Not sure where all this leads, except to note that it (i.e. the conflict and shouting) is probably going to get much worse before it gets better.

      1. I am sorry to say that I agree with all you write. My sense of things is that there is a hidden schism in the Church, a schism of heart, that only occasionally erupts into open disagreement about such things as ecumenism. The real and hidden separation is between those whose heart has been seduced by the World and those willing to tell the World to go hang for the sake of the Gospel. The former court popular applause in the forums of Academia and in the media. This results in all questions in the Academy treated as worthy of discussion and consideration (thus the refusal to condemn outright the ordination of women), and in cozying up to other Christian groups and refusing to name them as schismatics. This schism of the heart is often papered over by the fact that bishops use so much traditional jargon. But once in a while the gloves come off and one can see on which side of the divide people really stand. Perhaps the shouting may not be all bad.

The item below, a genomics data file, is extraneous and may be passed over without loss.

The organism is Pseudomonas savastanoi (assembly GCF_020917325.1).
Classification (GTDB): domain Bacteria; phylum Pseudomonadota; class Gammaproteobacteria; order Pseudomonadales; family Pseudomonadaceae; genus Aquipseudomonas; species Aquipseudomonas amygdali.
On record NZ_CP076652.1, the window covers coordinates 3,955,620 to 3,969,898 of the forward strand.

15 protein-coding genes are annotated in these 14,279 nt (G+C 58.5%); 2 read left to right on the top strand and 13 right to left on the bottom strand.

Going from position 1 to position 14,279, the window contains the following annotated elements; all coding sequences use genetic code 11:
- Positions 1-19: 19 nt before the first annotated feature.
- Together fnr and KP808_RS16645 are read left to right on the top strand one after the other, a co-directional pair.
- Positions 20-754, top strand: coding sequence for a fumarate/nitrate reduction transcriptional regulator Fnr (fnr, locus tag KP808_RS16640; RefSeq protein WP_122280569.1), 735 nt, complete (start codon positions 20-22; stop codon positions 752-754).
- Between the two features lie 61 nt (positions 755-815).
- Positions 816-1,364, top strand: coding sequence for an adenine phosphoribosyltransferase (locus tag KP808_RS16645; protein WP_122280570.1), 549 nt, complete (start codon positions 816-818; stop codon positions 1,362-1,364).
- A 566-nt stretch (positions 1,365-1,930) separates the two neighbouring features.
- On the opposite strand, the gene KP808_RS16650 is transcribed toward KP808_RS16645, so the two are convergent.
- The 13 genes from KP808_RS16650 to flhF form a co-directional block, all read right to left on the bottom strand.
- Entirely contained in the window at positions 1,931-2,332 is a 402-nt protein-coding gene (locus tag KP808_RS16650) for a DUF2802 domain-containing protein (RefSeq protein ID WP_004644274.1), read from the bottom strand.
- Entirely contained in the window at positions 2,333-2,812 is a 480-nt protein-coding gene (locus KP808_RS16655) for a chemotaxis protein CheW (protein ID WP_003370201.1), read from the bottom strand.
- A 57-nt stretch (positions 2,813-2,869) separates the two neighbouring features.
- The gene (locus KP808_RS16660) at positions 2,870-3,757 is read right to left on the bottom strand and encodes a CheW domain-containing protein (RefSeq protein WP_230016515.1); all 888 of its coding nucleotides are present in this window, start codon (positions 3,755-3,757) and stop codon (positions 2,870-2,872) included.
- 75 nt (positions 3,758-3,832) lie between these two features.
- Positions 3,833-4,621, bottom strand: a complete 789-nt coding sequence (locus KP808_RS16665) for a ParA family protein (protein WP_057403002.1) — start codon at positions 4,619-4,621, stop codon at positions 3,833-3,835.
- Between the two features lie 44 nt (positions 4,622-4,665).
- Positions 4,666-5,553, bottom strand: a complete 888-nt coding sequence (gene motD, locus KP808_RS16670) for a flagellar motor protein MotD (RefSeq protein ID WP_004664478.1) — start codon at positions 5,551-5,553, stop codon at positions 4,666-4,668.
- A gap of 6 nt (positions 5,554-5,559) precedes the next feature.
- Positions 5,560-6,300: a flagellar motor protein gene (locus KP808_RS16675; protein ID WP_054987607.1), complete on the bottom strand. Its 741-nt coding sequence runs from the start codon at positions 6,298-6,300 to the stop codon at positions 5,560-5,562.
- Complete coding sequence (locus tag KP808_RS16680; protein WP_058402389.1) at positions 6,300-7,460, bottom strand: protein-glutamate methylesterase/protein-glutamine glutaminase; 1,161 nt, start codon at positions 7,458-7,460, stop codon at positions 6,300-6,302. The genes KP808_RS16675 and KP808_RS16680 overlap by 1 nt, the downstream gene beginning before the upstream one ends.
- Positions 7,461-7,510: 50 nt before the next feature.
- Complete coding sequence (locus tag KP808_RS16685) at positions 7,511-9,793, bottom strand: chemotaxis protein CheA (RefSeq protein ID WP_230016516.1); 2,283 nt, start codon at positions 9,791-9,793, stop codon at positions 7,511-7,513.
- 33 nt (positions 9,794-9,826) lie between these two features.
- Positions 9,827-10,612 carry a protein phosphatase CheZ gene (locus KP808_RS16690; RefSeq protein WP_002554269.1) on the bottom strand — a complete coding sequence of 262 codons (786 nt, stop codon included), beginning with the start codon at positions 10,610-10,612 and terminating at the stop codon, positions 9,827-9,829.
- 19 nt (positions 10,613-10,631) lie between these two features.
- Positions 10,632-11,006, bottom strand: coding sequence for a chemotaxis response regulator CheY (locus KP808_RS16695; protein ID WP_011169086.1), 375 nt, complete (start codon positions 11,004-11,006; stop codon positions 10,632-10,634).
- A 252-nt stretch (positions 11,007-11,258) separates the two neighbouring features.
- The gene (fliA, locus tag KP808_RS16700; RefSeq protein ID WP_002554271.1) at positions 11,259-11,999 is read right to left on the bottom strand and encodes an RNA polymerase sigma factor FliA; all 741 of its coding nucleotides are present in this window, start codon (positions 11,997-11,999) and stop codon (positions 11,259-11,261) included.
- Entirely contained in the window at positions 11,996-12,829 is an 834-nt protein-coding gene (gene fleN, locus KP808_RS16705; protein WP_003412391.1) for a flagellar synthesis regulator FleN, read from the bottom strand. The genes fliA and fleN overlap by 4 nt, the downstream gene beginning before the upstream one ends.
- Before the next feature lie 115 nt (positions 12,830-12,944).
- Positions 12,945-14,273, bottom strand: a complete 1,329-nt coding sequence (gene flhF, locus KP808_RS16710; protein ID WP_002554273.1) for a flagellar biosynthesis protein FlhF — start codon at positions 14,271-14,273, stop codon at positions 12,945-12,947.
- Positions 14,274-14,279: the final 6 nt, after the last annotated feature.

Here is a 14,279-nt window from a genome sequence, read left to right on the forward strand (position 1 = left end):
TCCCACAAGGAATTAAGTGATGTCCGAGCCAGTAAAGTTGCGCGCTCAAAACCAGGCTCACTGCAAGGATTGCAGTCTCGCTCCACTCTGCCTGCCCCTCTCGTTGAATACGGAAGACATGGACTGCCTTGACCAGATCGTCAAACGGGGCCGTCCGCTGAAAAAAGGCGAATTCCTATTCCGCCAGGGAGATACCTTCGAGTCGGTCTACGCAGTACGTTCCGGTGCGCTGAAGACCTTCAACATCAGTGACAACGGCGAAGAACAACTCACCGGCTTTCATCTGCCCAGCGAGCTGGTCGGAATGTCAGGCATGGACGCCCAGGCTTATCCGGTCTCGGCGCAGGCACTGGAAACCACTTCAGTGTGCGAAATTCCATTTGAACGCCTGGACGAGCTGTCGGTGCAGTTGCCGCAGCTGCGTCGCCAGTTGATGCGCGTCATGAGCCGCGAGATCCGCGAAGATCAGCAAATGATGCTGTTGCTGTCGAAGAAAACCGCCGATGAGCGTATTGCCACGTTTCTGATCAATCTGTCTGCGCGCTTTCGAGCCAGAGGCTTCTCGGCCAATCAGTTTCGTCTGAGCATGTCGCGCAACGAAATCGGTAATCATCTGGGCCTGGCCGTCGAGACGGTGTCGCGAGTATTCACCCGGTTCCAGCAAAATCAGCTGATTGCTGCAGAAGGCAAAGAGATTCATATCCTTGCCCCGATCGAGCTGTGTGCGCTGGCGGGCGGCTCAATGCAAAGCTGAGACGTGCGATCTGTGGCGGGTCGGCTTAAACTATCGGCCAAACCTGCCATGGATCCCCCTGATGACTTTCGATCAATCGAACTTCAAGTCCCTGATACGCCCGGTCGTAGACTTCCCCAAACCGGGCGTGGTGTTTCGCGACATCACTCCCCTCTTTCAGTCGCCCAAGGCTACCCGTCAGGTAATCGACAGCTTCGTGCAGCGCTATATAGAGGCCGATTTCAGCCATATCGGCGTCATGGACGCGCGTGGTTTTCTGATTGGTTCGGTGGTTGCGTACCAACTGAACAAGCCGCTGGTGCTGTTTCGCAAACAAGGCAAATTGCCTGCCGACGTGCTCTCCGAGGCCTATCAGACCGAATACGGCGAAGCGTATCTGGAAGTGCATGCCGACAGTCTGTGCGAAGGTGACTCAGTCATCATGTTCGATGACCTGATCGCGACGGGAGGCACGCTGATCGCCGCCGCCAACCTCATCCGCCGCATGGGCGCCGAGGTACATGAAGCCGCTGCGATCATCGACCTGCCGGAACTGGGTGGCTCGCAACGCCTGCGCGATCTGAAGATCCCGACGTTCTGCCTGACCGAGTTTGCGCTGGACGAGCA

2. Christopher,
        As strange as it may sound, I think the voices of which you speak ARE coming from outside the Church. It is only that they, and perhaps the rest of us, don’t realize it just yet.

        The older I get the more respect I have for simplicity and the less respect I have for the subtleties of academia in which I once thought it was important to partake. I have mentioned it in other contexts, but it bears repeating: knowledge undisciplined by revelation is not knowledge in a truly Christian sense. And if that means the faithful must appear ignorant and ‘unenlightened’ to those in the academic world, so be it.

        There are few things more beautiful than the expression of knowledge (even knowledge of an academic sort) disciplined not by the critique of academic peers, but by revelation and the Spirit of Truth. And there are few things more unbecoming to Christians than spending “their time in nothing else but either to tell or to hear some new thing” which is what most, though thankfully not all, of academia is all about.

        I suppose what I really mean by “ignore it altogether” is to let God sort it out, and I believe He will. Everything is slowly being revealed for what it is, and I must be patient even if it is not fully revealed in my lifetime. Clearly I don’t ignore it, but I cannot control it either, nor can any of us. I hate, for example, to see a faithful priest be suspended over what for him is a matter of truth but what for his bishop is likely little more than a political power struggle that is greater even than he has the power to control.

        “Moreover I saw under the sun:
        In the place of judgment,